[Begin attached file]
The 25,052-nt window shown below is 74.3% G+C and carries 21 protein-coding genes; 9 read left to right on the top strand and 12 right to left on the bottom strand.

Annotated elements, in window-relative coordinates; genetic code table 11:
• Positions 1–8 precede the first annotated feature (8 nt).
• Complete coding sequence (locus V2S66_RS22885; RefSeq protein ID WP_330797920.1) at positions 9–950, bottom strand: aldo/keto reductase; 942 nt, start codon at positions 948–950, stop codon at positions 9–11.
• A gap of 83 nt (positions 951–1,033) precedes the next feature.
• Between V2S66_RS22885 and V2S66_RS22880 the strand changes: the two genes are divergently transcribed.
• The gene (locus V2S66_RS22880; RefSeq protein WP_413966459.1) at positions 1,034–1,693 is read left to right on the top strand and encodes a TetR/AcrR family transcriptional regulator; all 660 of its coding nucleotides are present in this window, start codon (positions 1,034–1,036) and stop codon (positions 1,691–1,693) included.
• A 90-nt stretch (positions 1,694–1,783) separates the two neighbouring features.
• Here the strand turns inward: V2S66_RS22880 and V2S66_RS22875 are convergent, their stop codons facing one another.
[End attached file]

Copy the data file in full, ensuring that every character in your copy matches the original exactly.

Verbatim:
The 25,052-nt window shown below is 74.3% G+C and carries 21 protein-coding genes; 9 read left to right on the top strand and 12 right to left on the bottom strand.

Annotated elements, in window-relative coordinates; genetic code table 11:
• Positions 1–8 precede the first annotated feature (8 nt).
• Complete coding sequence (locus V2S66_RS22885; RefSeq protein ID WP_330797920.1) at positions 9–950, bottom strand: aldo/keto reductase; 942 nt, start codon at positions 948–950, stop codon at positions 9–11.
• A gap of 83 nt (positions 951–1,033) precedes the next feature.
• Between V2S66_RS22885 and V2S66_RS22880 the strand changes: the two genes are divergently transcribed.
• The gene (locus V2S66_RS22880; RefSeq protein WP_413966459.1) at positions 1,034–1,693 is read left to right on the top strand and encodes a TetR/AcrR family transcriptional regulator; all 660 of its coding nucleotides are present in this window, start codon (positions 1,034–1,036) and stop codon (positions 1,691–1,693) included.
• A 90-nt stretch (positions 1,694–1,783) separates the two neighbouring features.
• Here the strand turns inward: V2S66_RS22880 and V2S66_RS22875 are convergent, their stop codons facing one another.